In January 2019, the ERO Board Assurance Statement guidelines were improved in that they outlined the school labs code of practice, and gave a workable link to it on the Worksafe website. The checklist now described NZASE as responsible for it, rather than the renamed ERMANZ, but still asked only whether the board has policies linked to the COP.
That continued question, again inviting a ticked box, is now understood by schools to display no interest, and provides no indication that ERO advice or review in 2019 will be in any respect influential in assisting good hazardous substance management.
Anecdotal evidence from school science technicians of ERO reviews has established that chemical safety review continues to be omitted, as it has been ever since council Dangerous Goods inspections ceased. ERO remains satisfied with schools ticking the box to say they have some kind of chemical safety policy, and have not looked further.
When the Tomorrow’s Schools Review Report (TSRR) says “ERO does not have the right drivers and approaches to improve the system”, it is difficult to disagree, but ERO has also been poorly directed. Other relevant comments recorded in the TSRR were:
“Currently, there is a perception that ERO relies too heavily on the documentation schools are required to provide.“
“ERO is inadequately resourced for the number and scope of reviews that it is expected to undertake.”
School funding and its allocation
The TSRR speaks of funding deficiencies:
“The overall amount of resourcing for schools in Aotearoa New Zealand is not sufficient.”
“The costs schools need to meet have risen in recent years: During our consultation we heard from many principals/tumuaki that their funding from the government is inadequate and has not kept pace with rising costs.”
“Costs have risen in recent times for a number of reasons, including new legislative requirements…”
“In terms of the overall funding provided to schools, there is a shortfall…”
In our 2015 study of school hazchem management, the funding shortage was noted as the major constraint on school safety organisation. A number of reports had spelt out the dearth of operational funding, starting with a 10year review from NZCER (1999).
In 2003-4 NZEI had a working party concerned with Support Staff Pay Funding from the operations grant (NZEI (2004)) which had become a thorny issue. More recently, a PPTA conference paper (PPTA (2012)) referred to a number of studies of the inadequacy of operational funding (from a PPTA conference paper in 2003, followed by NZCER in 2005, Education Review Office in 2006 and 2007, Ministry of Education in 2006 and 2007, Waikato Institute of Technology in 2007, University of Canterbury in 2011.) In 2003, PPTA delegates had wondered whether Tomorrow’s Schools was intended to have the observed effect of cutting public funding for education. In 2012, PPTA recorded that any changes since 2003 were not for the better.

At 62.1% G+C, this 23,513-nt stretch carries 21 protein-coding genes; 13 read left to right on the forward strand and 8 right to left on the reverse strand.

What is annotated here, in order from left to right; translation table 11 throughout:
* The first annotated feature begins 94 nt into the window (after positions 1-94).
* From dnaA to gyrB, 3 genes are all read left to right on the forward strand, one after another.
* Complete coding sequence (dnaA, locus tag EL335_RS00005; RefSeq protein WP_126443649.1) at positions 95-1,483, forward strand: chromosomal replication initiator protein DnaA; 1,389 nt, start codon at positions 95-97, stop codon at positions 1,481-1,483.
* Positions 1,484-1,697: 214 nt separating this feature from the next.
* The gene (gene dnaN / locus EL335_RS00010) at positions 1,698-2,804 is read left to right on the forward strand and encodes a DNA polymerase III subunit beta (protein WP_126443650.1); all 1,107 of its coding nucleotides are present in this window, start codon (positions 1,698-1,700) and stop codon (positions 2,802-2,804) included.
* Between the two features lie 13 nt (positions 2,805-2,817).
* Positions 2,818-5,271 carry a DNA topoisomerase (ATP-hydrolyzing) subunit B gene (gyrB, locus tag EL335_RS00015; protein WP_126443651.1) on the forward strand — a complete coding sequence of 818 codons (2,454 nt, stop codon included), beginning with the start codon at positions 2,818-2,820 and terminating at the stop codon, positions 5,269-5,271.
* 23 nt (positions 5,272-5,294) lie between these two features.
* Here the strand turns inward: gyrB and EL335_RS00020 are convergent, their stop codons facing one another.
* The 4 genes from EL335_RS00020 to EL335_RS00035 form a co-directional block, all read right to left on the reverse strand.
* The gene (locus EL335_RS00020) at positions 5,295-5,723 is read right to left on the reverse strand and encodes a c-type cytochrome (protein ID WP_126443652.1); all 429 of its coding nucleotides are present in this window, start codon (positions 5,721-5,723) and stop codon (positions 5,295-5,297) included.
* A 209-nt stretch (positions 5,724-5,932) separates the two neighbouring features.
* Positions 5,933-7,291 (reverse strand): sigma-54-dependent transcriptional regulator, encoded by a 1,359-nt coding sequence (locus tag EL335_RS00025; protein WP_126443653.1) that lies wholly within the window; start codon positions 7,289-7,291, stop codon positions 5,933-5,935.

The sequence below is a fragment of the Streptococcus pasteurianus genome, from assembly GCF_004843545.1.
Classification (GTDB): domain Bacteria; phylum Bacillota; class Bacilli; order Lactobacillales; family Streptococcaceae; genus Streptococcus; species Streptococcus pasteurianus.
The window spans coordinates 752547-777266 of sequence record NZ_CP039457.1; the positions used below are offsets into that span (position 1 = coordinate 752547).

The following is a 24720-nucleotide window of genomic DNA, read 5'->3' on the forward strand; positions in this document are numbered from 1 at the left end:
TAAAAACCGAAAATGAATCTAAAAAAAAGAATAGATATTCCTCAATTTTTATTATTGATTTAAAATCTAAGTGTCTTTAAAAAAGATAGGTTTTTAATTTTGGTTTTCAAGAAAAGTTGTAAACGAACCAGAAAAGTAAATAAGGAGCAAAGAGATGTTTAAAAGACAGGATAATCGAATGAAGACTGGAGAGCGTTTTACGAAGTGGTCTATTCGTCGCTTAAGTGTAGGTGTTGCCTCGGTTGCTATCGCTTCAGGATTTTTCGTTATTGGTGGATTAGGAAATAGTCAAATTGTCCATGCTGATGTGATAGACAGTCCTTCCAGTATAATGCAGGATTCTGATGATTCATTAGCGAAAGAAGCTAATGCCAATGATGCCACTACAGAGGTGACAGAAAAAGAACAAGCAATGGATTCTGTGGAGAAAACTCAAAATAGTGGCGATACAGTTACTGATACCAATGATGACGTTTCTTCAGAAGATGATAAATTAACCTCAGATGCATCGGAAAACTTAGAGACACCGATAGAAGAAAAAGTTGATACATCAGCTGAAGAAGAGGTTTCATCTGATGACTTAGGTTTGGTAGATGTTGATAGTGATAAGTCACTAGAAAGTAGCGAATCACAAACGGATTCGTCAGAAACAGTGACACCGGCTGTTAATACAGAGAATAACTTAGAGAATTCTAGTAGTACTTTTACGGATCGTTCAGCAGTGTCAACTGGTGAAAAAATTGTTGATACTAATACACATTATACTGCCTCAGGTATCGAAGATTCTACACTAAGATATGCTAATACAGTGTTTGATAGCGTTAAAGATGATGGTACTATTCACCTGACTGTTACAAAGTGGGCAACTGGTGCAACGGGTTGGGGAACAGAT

So, in 2018, when people consulted in the Tomorrow’s Schools Review spoke of a funding gap, they were not just expressing their opinions; they were observing something well- documented by many studies over 19 years. The conclusions of these studies were similar to the thesis of the TSRR: school operations have become more complex with new demands (such as LM appointments), and schools have not been paid the real costs of the requirements.
In this context, and in the continuing absence of any interest from the Ministry of Education or ERO in chemical hazard management, school managers and boards have felt obliged to prioritise spending of scarce operational funds (as well as allocating management units and allowances) to other school needs. The 2015 study collected some data indicating the consequential effects on school chemical hazard management.
Organising for Chemical Hazard Management
Since 2007, secondary schools have had the Code of Practice to detail how they should look after hazardous substances. Despite the minimal interest of the Ministry of Education and ERO, schools nevertheless had clear legal responsibilities under the 1996 Hazardous Substances and New Organisms Act, and the 2001 Regulations. Following the COP was the only practical way that schools could discharge those responsibilities. The most basic step in those responsibilities was to appoint a Laboratory Manager – someone to detail and implement hazardous substance policy with suitable procedures.
From 2007, schools recognised the LM appointment was necessary to enable them to meet their obligations, though legal compulsion to appoint the LM has come only with the 2017 Regulations. However, throughout the period, the details around LM appointments indicate much about the status of school chemical safety.
In 2008, 56% of the 82 schools surveyed had appointed LMs. In 2015, 75% of the 177 schools surveyed had LMs. In 2017, 72% of 235 schools surveyed had LMs. A persistently large group of schools have yet to be persuaded to appoint a LM.